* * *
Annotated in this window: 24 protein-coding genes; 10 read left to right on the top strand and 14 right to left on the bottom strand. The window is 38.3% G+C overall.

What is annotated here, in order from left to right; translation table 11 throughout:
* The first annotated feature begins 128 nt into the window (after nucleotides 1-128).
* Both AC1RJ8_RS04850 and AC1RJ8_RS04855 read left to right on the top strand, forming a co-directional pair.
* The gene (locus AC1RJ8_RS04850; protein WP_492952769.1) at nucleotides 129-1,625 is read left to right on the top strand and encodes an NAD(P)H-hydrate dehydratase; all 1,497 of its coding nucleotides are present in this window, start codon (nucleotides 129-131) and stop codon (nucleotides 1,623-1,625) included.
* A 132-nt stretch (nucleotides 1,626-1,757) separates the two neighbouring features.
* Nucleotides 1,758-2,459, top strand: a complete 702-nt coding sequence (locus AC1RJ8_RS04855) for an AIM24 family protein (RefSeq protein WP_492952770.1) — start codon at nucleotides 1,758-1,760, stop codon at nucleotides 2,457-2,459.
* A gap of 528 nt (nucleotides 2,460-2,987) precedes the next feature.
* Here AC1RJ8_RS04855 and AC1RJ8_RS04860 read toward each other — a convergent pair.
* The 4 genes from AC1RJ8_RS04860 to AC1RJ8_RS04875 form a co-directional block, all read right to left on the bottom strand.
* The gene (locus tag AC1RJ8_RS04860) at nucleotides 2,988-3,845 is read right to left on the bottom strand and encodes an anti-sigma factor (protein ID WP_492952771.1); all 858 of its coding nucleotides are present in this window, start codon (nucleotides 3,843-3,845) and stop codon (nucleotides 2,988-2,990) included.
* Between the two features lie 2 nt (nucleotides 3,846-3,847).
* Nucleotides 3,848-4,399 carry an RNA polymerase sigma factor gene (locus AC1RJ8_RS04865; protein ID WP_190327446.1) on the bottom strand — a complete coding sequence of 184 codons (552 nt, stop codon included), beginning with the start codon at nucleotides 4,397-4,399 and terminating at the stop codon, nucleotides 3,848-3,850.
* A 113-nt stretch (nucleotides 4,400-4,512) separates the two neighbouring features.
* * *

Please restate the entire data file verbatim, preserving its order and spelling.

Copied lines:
Annotated in this window: 24 protein-coding genes; 10 read left to right on the top strand and 14 right to left on the bottom strand. The window is 38.3% G+C overall.

What is annotated here, in order from left to right; translation table 11 throughout:
* The first annotated feature begins 128 nt into the window (after nucleotides 1-128).
* Both AC1RJ8_RS04850 and AC1RJ8_RS04855 read left to right on the top strand, forming a co-directional pair.
* The gene (locus AC1RJ8_RS04850; protein WP_492952769.1) at nucleotides 129-1,625 is read left to right on the top strand and encodes an NAD(P)H-hydrate dehydratase; all 1,497 of its coding nucleotides are present in this window, start codon (nucleotides 129-131) and stop codon (nucleotides 1,623-1,625) included.
* A 132-nt stretch (nucleotides 1,626-1,757) separates the two neighbouring features.
* Nucleotides 1,758-2,459, top strand: a complete 702-nt coding sequence (locus AC1RJ8_RS04855) for an AIM24 family protein (RefSeq protein WP_492952770.1) — start codon at nucleotides 1,758-1,760, stop codon at nucleotides 2,457-2,459.
* A gap of 528 nt (nucleotides 2,460-2,987) precedes the next feature.
* Here AC1RJ8_RS04855 and AC1RJ8_RS04860 read toward each other — a convergent pair.
* The 4 genes from AC1RJ8_RS04860 to AC1RJ8_RS04875 form a co-directional block, all read right to left on the bottom strand.
* The gene (locus tag AC1RJ8_RS04860) at nucleotides 2,988-3,845 is read right to left on the bottom strand and encodes an anti-sigma factor (protein ID WP_492952771.1); all 858 of its coding nucleotides are present in this window, start codon (nucleotides 3,843-3,845) and stop codon (nucleotides 2,988-2,990) included.
* Between the two features lie 2 nt (nucleotides 3,846-3,847).
* Nucleotides 3,848-4,399 carry an RNA polymerase sigma factor gene (locus AC1RJ8_RS04865; protein ID WP_190327446.1) on the bottom strand — a complete coding sequence of 184 codons (552 nt, stop codon included), beginning with the start codon at nucleotides 4,397-4,399 and terminating at the stop codon, nucleotides 3,848-3,850.
* A 113-nt stretch (nucleotides 4,400-4,512) separates the two neighbouring features.